Poetry is boring.

And difficult.

At least that’s what Journie Rodriguez thought at the beginning of the just-completed school year.

By the end of the school year, however, the King Elementary fifth-grader had changed her mind.

Her English class took part in Poetry Paths, a program that teaches students in the School District of Lancaster to write poetry. Journie began to enjoy reading and writing it.

“I had never done it before, so I thought it was pretty boring,” Journie says. “After I had done it, and we learned more about it, it came easier, and I started to really like it.”

Kerry Sherin Wright, the director of Poetry Paths, remembers that her fifth-grade teacher took the time to teach her about poetry. Since then, poetry has played an instrumental role in her life.

“My poems were not brilliant; that kind of didn’t matter,” says Wright, director of the Philadelphia Alumni Writers House at Franklin & Marshall College. “Being introduced to any type of creative writing when you’re younger teaches you that it’s something you can do, too.”

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Jogeilys Vega-Cintron at Hand Middle School. Monday, June 11, 2018

Inspiration

Students in classes who participate in the program complete an enrichment activity to inspire their writing. Journie’s class visited Thaddeus Stevens’ house in downtown Lancaster and learned about his abolitionist work and the Underground Railroad.

Then Barbara Buckman Strasko, a Lancaster-based poet, taught the students about different forms of poetry, and she helped them write and edit their own poems.

Finally, many of the students read their poems in front of an audience. The performance was held May 16. Poetry Paths also releases a bound edition of these poems, so that students have the chance to be published.

“Oh, Thaddeus Stevens is good to me,” Journie wrote in her poem. “He was with the people, people of all kinds.”

Reading her poetry to an audience allowed Journie to share thoughts that she otherwise might not share. She says she found that it was easier to read her poetry than to speak off the cuff.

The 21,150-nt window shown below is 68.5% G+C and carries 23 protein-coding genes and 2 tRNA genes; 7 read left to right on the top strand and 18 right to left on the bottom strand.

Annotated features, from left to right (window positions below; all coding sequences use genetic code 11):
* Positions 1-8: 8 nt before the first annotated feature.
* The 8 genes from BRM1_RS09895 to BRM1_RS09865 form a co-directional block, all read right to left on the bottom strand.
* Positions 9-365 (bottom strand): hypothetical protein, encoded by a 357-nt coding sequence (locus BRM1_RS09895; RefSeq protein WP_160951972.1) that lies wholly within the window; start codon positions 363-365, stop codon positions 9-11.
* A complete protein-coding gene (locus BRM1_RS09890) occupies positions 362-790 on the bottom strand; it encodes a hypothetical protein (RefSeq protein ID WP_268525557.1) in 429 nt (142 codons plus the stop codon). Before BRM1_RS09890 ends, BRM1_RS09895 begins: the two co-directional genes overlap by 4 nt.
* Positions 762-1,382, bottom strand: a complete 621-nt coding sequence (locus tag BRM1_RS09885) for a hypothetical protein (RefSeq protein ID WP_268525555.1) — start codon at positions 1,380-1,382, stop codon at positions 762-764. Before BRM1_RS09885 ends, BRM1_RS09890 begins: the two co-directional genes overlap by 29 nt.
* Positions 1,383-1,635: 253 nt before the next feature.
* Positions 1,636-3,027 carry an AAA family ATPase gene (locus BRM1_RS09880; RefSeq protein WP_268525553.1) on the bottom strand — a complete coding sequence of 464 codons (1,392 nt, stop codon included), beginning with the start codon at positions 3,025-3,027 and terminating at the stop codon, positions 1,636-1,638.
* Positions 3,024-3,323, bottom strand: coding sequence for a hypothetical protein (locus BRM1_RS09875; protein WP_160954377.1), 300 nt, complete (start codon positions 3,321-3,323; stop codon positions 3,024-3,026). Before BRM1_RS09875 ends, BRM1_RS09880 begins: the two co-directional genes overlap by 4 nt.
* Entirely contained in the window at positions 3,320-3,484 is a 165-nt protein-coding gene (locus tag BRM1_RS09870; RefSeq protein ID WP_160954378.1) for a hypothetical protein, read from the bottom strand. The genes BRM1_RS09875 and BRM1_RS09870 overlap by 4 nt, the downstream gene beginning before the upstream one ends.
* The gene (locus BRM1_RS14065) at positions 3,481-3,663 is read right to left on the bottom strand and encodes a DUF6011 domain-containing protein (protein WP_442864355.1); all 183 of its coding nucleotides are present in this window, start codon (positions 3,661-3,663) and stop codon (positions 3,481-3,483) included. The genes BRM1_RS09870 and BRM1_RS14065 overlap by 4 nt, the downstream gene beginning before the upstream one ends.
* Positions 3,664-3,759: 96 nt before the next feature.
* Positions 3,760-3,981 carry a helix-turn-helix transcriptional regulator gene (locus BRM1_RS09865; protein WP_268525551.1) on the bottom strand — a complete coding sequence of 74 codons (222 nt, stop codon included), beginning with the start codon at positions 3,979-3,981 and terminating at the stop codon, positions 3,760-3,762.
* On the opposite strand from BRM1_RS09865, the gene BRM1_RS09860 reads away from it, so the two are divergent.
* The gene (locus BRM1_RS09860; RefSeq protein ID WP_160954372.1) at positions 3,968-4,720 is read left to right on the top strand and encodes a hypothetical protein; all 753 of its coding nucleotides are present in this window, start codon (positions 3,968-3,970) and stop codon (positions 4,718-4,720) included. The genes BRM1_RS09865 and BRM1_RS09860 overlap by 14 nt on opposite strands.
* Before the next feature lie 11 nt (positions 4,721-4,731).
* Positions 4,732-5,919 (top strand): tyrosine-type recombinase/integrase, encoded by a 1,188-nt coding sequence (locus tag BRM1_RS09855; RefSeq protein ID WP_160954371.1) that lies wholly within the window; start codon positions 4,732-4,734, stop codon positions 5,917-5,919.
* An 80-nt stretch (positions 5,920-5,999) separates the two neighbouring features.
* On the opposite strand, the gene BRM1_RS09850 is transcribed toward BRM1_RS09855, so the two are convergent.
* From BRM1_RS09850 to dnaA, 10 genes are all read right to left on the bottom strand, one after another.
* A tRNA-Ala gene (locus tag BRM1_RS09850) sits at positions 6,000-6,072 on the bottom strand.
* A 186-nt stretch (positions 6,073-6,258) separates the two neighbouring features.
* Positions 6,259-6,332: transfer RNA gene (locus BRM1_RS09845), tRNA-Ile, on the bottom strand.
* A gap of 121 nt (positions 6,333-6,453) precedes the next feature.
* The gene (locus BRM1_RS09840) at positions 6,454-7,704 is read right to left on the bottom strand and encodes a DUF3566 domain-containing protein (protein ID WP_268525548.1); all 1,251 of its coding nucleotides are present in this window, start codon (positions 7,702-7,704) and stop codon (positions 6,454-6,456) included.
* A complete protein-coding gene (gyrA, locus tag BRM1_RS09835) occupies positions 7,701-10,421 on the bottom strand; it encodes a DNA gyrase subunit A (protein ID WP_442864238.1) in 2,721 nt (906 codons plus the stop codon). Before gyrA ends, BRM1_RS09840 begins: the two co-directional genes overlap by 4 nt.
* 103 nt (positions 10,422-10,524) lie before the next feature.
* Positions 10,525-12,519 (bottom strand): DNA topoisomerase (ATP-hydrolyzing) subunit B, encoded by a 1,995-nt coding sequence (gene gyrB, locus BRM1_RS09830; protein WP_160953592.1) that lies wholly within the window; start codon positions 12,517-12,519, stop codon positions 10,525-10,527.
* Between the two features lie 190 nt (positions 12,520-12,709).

“You won’t forget anything, because it’s right there,” Journie says. “And I liked my poem, so it was good.”

This opportunity to experience the writing process, from research and drafting, through editing and publishing, is invaluable for students, Wright says.

“We want these kids to have the experience of being writers who publish, and then who have readers,” she says. “It gives them a sense that there are people listening to their words.”

Jogeilys Vega-Cintron, a seventh-grader at Hand Middle School, wrote poems about Puerto Rico, where her family is from. The island’s residents are still recovering from the destruction wrought last year by Hurricane Maria.

“I felt like writing about it so people could know what happened in Puerto Rico and what can happen in other places too,” Jogeilys says.

Paw Wah Wah Eh, a seventh-grader at Hand Middle School, only started learning English when her family emigrated from Thailand eight years ago. She had done Poetry Paths in elementary school, and she was in a class that did it this past year.

“This time, I wrote better than the last time,” she says. “When I was in elementary, I didn’t know much English.”

Writing poetry forced her to expand her vocabulary, she says. The form and tone of poetry made her use words that she would not otherwise have learned.

Strasko, who worked in various language-coaching roles in Lancaster schools for 35 years before the Poetry Paths program, agrees that poetry helps students who are learning English.

“I think it helps them to love language more,” Strasko says.

She asks students learning English to pick out their favorite words on a page when they read poetry, and they regularly choose the most advanced or complex words.

Community support

The program has received vocal support from the community, Wright says. Lancaster’s mayor, Danene Sorace, attended this year’s poetry reading and talked with some of the students afterwards.

Wright hopes that the program makes students more interested in poetry, or even less intimidated by it. However, she recognizes that she still has work to do.

“I meet a lot of people who think that poetry is very scary,” Wright says. “A combination of scary and boring.”

Poetry Paths runs its program in three Lancaster city schools per year. Since it started in 2009, it has reached students in almost all of the School District of Lancaster’s elementary and middle schools.

The Lancaster County Community Foundation provided the original grant for Poetry Paths, which is run out of Franklin and Marshall College’s Philadelphia Alumni Writers House. Funding also comes from the Educational Improvement Tax Credit.